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Enjoy! catalog of winter classes
William J. Perry, former secretary of defense, strives for worldwide nuclear disarmament PAGE 16
Spectrum 14 Eating Out 26 Movies 29 Title Pages 31 Home 45 Puzzles 57 N News Measures D, E pass resoundingly N Arts Spotlighting the art of tattoos
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N Sports Stanford defense crucial v. Oregon Page 34
Still by Your Side
We are pleased to announce Stanford Hospital & Clinics and Lucile Packard Children’s Hospital have reached new health insurance provider agreements with Anthem Blue Cross. The contracts are retroactive to September 1, 2011. We wish to thank our patients during this period of negotiation. We are still by your side to take care of you and your family. To ensure easy access to a Stanford Primary Care Physician or Specialist, or if you have any questions about Anthem Blue Cross, please call us at 1.877.519.6099 (toll-free) 650.736.5998 (local). For information about Packard Children’s physicians and services, please call 1.800.308.3285.
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Local news, information and analysis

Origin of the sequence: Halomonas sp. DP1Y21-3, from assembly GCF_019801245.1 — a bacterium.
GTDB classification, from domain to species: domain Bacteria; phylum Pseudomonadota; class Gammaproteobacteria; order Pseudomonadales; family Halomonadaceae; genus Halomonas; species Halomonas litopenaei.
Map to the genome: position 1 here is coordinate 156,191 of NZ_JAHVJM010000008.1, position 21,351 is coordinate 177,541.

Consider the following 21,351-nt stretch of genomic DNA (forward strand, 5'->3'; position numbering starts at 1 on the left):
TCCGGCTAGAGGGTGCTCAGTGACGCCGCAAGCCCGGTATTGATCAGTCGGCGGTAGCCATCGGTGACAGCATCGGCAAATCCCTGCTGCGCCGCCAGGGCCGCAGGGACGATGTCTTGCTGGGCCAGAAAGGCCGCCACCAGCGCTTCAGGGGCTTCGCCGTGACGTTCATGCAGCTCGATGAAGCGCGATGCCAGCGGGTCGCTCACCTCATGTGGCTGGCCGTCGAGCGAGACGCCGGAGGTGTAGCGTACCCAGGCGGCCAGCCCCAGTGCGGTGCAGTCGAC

Voters say ‘yes’ to land for composting plant Measure E passes, allowing parkland to be used for a waste-to-energy facility by Gennady Sheyner and Sue Dremann alo Alto voters made a strong statement in favor of keeping composting local Tuesday night when they passed Measure E, allowing a section of the city’s Baylands to potentially be used for a waste-to-energy operation. In an election that pitted two environmentalist coalitions against one
another, the “sustainability” crowd scored a victory over park conservationists when 64 percent of voters cast their ballot in favor of Measure E, which undedicates a 10-acre parcel of Byxbee Park to enable construction of an anaerobic-digestion facility. Opponents of Measure E, a coalition led by former Councilmembers Emily Renzel and Enid Pearson, ar-